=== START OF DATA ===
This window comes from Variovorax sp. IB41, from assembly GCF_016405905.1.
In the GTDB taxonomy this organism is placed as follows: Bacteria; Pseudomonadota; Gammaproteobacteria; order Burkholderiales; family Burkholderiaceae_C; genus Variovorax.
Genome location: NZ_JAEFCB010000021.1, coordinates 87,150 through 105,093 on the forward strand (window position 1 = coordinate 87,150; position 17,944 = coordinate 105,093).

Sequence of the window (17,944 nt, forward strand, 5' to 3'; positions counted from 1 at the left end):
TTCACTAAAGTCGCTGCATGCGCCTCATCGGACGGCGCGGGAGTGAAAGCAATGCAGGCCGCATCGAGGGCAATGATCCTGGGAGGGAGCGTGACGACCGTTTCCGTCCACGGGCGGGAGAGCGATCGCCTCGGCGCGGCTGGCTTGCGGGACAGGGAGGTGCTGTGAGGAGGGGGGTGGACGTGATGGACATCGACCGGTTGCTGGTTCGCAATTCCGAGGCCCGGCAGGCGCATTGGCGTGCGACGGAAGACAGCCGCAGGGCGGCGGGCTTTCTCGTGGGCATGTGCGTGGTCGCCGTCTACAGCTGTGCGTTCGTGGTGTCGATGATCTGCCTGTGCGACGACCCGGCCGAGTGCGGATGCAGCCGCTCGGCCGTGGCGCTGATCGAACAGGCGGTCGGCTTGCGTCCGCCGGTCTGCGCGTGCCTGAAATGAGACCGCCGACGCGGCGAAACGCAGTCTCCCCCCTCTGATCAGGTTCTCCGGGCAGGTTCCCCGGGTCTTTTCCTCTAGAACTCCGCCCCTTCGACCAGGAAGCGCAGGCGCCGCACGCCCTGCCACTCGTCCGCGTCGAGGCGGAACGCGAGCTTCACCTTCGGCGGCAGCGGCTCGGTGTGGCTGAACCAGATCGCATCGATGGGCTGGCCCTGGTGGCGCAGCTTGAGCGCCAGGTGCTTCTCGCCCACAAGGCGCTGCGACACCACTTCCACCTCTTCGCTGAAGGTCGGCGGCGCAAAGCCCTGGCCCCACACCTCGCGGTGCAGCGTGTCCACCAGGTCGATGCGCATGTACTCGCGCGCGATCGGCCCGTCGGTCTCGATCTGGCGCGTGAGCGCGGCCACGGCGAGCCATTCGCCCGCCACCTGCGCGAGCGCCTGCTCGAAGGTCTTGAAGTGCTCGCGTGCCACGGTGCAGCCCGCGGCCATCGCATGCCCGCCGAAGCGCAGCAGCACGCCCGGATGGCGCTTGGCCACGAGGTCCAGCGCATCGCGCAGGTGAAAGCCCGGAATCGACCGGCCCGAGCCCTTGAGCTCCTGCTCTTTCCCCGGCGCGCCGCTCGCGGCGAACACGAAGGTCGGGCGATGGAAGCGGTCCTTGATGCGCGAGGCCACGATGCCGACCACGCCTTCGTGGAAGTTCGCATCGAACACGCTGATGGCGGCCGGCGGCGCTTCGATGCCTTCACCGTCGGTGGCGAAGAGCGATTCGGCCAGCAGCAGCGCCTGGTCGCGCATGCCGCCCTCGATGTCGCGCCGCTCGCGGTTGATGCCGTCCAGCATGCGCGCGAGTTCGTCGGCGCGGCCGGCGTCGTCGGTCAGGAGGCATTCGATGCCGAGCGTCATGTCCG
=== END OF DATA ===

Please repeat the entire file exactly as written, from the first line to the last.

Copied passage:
This window comes from Variovorax sp. IB41, from assembly GCF_016405905.1.
In the GTDB taxonomy this organism is placed as follows: Bacteria; Pseudomonadota; Gammaproteobacteria; order Burkholderiales; family Burkholderiaceae_C; genus Variovorax.
Genome location: NZ_JAEFCB010000021.1, coordinates 87,150 through 105,093 on the forward strand (window position 1 = coordinate 87,150; position 17,944 = coordinate 105,093).

Sequence of the window (17,944 nt, forward strand, 5' to 3'; positions counted from 1 at the left end):
TTCACTAAAGTCGCTGCATGCGCCTCATCGGACGGCGCGGGAGTGAAAGCAATGCAGGCCGCATCGAGGGCAATGATCCTGGGAGGGAGCGTGACGACCGTTTCCGTCCACGGGCGGGAGAGCGATCGCCTCGGCGCGGCTGGCTTGCGGGACAGGGAGGTGCTGTGAGGAGGGGGGTGGACGTGATGGACATCGACCGGTTGCTGGTTCGCAATTCCGAGGCCCGGCAGGCGCATTGGCGTGCGACGGAAGACAGCCGCAGGGCGGCGGGCTTTCTCGTGGGCATGTGCGTGGTCGCCGTCTACAGCTGTGCGTTCGTGGTGTCGATGATCTGCCTGTGCGACGACCCGGCCGAGTGCGGATGCAGCCGCTCGGCCGTGGCGCTGATCGAACAGGCGGTCGGCTTGCGTCCGCCGGTCTGCGCGTGCCTGAAATGAGACCGCCGACGCGGCGAAACGCAGTCTCCCCCCTCTGATCAGGTTCTCCGGGCAGGTTCCCCGGGTCTTTTCCTCTAGAACTCCGCCCCTTCGACCAGGAAGCGCAGGCGCCGCACGCCCTGCCACTCGTCCGCGTCGAGGCGGAACGCGAGCTTCACCTTCGGCGGCAGCGGCTCGGTGTGGCTGAACCAGATCGCATCGATGGGCTGGCCCTGGTGGCGCAGCTTGAGCGCCAGGTGCTTCTCGCCCACAAGGCGCTGCGACACCACTTCCACCTCTTCGCTGAAGGTCGGCGGCGCAAAGCCCTGGCCCCACACCTCGCGGTGCAGCGTGTCCACCAGGTCGATGCGCATGTACTCGCGCGCGATCGGCCCGTCGGTCTCGATCTGGCGCGTGAGCGCGGCCACGGCGAGCCATTCGCCCGCCACCTGCGCGAGCGCCTGCTCGAAGGTCTTGAAGTGCTCGCGTGCCACGGTGCAGCCCGCGGCCATCGCATGCCCGCCGAAGCGCAGCAGCACGCCCGGATGGCGCTTGGCCACGAGGTCCAGCGCATCGCGCAGGTGAAAGCCCGGAATCGACCGGCCCGAGCCCTTGAGCTCCTGCTCTTTCCCCGGCGCGCCGCTCGCGGCGAACACGAAGGTCGGGCGATGGAAGCGGTCCTTGATGCGCGAGGCCACGATGCCGACCACGCCTTCGTGGAAGTTCGCATCGAACACGCTGATGGCGGCCGGCGGCGCTTCGATGCCTTCACCGTCGGTGGCGAAGAGCGATTCGGCCAGCAGCAGCGCCTGGTCGCGCATGCCGCCCTCGATGTCGCGCCGCTCGCGGTTGATGCCGTCCAGCATGCGCGCGAGTTCGTCGGCGCGGCCGGCGTCGTCGGTCAGGAGGCATTCGATGCCGAGCGTCATGTCCG